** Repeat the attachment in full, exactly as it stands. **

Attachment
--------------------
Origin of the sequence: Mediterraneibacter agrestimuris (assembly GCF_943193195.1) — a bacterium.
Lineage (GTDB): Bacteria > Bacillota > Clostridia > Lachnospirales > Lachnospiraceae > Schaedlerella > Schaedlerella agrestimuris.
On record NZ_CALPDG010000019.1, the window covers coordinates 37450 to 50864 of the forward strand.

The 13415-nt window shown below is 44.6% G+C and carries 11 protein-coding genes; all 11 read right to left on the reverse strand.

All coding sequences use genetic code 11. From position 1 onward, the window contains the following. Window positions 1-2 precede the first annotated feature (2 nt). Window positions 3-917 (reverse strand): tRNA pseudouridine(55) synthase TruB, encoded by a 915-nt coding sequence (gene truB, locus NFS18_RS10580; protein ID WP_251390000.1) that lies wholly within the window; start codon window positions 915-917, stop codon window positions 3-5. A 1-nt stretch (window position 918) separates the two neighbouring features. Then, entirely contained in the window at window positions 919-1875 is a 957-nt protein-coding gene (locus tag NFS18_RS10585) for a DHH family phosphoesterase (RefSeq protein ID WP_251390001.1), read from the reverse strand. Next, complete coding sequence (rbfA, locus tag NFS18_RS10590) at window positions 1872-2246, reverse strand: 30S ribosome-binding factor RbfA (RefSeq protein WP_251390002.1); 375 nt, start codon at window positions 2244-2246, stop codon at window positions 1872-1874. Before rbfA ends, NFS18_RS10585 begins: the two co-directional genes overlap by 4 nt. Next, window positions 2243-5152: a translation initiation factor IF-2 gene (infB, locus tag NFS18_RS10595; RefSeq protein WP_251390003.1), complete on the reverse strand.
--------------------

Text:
Origin of the sequence: Mediterraneibacter agrestimuris (assembly GCF_943193195.1) — a bacterium.
Lineage (GTDB): Bacteria > Bacillota > Clostridia > Lachnospirales > Lachnospiraceae > Schaedlerella > Schaedlerella agrestimuris.
On record NZ_CALPDG010000019.1, the window covers coordinates 37450 to 50864 of the forward strand.

The 13415-nt window shown below is 44.6% G+C and carries 11 protein-coding genes; all 11 read right to left on the reverse strand.

All coding sequences use genetic code 11. From position 1 onward, the window contains the following. Window positions 1-2 precede the first annotated feature (2 nt). Window positions 3-917 (reverse strand): tRNA pseudouridine(55) synthase TruB, encoded by a 915-nt coding sequence (gene truB, locus NFS18_RS10580; protein ID WP_251390000.1) that lies wholly within the window; start codon window positions 915-917, stop codon window positions 3-5. A 1-nt stretch (window position 918) separates the two neighbouring features. Then, entirely contained in the window at window positions 919-1875 is a 957-nt protein-coding gene (locus tag NFS18_RS10585) for a DHH family phosphoesterase (RefSeq protein ID WP_251390001.1), read from the reverse strand. Next, complete coding sequence (rbfA, locus tag NFS18_RS10590) at window positions 1872-2246, reverse strand: 30S ribosome-binding factor RbfA (RefSeq protein WP_251390002.1); 375 nt, start codon at window positions 2244-2246, stop codon at window positions 1872-1874. Before rbfA ends, NFS18_RS10585 begins: the two co-directional genes overlap by 4 nt. Next, window positions 2243-5152: a translation initiation factor IF-2 gene (infB, locus tag NFS18_RS10595; RefSeq protein WP_251390003.1), complete on the reverse strand.